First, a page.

What happens when an idea outlives its usefulness? What about ideas that do not change with the times? One of my executive book clubs took on their own inventory of dead and dying ideas- or ones that should be removed from life support after reading and debating The Tyranny of Dead Ideas.
Author Matt Miller, a Fortune magazine columnist, presents a number of ideas that are either (in his estimation) dead- whether the world knows it or not- as well as a group of forward looking assumptions that we should today be questioning. Miller has a point of view that you can argue about. But that was not the purpose of the debate.
The first hour was spent trying to determine how to recognize dead and dying ideas. The only clear criteria was that any guiding principally behind what was an innovation more than 20 years ago should be examined closely. The big example? Health care. Health care was tied to employment as the provider of insurance during the New Deal. Never mind the heated debate about whether that is good or bad for business. How about recognizing that while the process of selling, pricing and managing risk has not changed since that time, employment has- and big time. When the idea was new, the vast majority of working people were at big stable companies (like General Motors? Sorry, I could not resist!) Today a meaningful percentage of workers are at small companies or are self-employed. Insurance as an industry has done little to keep up with the changes. And while the idea may be dead, the zombie of a payment and risk system refuses to fall.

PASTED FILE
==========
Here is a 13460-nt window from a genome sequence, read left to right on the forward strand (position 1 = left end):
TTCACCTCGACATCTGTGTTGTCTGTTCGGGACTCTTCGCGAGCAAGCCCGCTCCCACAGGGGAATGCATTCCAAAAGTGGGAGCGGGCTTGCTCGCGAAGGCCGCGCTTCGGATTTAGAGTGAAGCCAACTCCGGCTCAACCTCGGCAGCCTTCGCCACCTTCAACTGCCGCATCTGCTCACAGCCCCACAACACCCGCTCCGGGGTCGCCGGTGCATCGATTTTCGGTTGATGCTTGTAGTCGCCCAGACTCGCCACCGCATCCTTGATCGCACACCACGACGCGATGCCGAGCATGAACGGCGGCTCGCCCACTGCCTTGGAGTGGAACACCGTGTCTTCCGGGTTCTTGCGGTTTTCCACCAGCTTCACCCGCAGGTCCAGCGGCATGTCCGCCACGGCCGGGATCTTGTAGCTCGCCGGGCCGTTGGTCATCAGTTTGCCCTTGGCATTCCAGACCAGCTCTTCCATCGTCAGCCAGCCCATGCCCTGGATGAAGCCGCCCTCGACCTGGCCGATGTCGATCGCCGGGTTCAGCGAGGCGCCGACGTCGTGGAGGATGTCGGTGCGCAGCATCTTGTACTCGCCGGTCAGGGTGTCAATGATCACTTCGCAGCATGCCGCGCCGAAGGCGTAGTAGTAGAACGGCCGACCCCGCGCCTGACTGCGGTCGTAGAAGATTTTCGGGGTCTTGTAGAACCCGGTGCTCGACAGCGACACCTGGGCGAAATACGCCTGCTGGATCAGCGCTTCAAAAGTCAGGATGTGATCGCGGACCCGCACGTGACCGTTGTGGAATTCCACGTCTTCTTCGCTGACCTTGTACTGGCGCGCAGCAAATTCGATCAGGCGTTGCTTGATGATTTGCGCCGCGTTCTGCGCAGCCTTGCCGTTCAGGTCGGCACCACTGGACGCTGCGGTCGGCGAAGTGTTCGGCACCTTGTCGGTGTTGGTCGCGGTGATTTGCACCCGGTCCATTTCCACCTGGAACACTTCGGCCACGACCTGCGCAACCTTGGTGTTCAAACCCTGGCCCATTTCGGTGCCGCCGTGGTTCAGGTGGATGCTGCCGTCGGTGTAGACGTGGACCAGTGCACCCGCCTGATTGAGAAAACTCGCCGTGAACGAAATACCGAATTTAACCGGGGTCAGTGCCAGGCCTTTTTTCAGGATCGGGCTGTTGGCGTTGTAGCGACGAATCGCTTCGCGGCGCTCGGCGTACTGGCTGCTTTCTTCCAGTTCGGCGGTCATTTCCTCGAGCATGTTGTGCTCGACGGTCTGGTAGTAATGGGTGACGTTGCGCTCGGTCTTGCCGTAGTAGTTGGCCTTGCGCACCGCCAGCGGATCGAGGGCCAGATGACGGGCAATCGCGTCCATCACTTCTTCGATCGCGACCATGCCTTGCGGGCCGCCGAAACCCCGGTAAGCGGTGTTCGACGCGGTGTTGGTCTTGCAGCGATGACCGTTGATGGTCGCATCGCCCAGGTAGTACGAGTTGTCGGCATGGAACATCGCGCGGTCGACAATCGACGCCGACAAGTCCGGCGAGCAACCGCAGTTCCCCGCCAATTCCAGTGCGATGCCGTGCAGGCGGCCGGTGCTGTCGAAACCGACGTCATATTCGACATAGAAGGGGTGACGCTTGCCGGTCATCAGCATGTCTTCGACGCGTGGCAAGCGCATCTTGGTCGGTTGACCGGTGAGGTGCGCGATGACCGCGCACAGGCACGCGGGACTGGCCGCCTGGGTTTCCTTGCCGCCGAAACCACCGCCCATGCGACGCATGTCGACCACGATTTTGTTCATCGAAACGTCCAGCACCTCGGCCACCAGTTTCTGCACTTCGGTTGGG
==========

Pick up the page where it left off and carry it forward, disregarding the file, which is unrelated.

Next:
A number of tools for scouting out dead ideas were floated until someone asked a completely different question. “Finding them is not that hard. What do we do about them when we do? How do you kill off something that entrenched?” This group of high potential executives dug into the process of change in their organization- a company that spent over $50 million on change projects last year with an average win rate (about 30%) for successful projects. In the end, several took the idea further and will work to present ideas to the COO for improving the company hit rate on change projects.
When we start discussing books in this manner I never know where the discussions will go. But I have learned to trust that given their head, a group of executives will learn to debate issues until they find something useful and put it to work.
- Do you have animated zombies of innovation past lumbering around your company? How do you spot ideas that have outlived their usefulness?
- What are the most successful tools you have seen used to help lay those old ideas to rest and make space for something more vital?
- What is the impact of keeping those old ideas on life support when they should be allowed to go?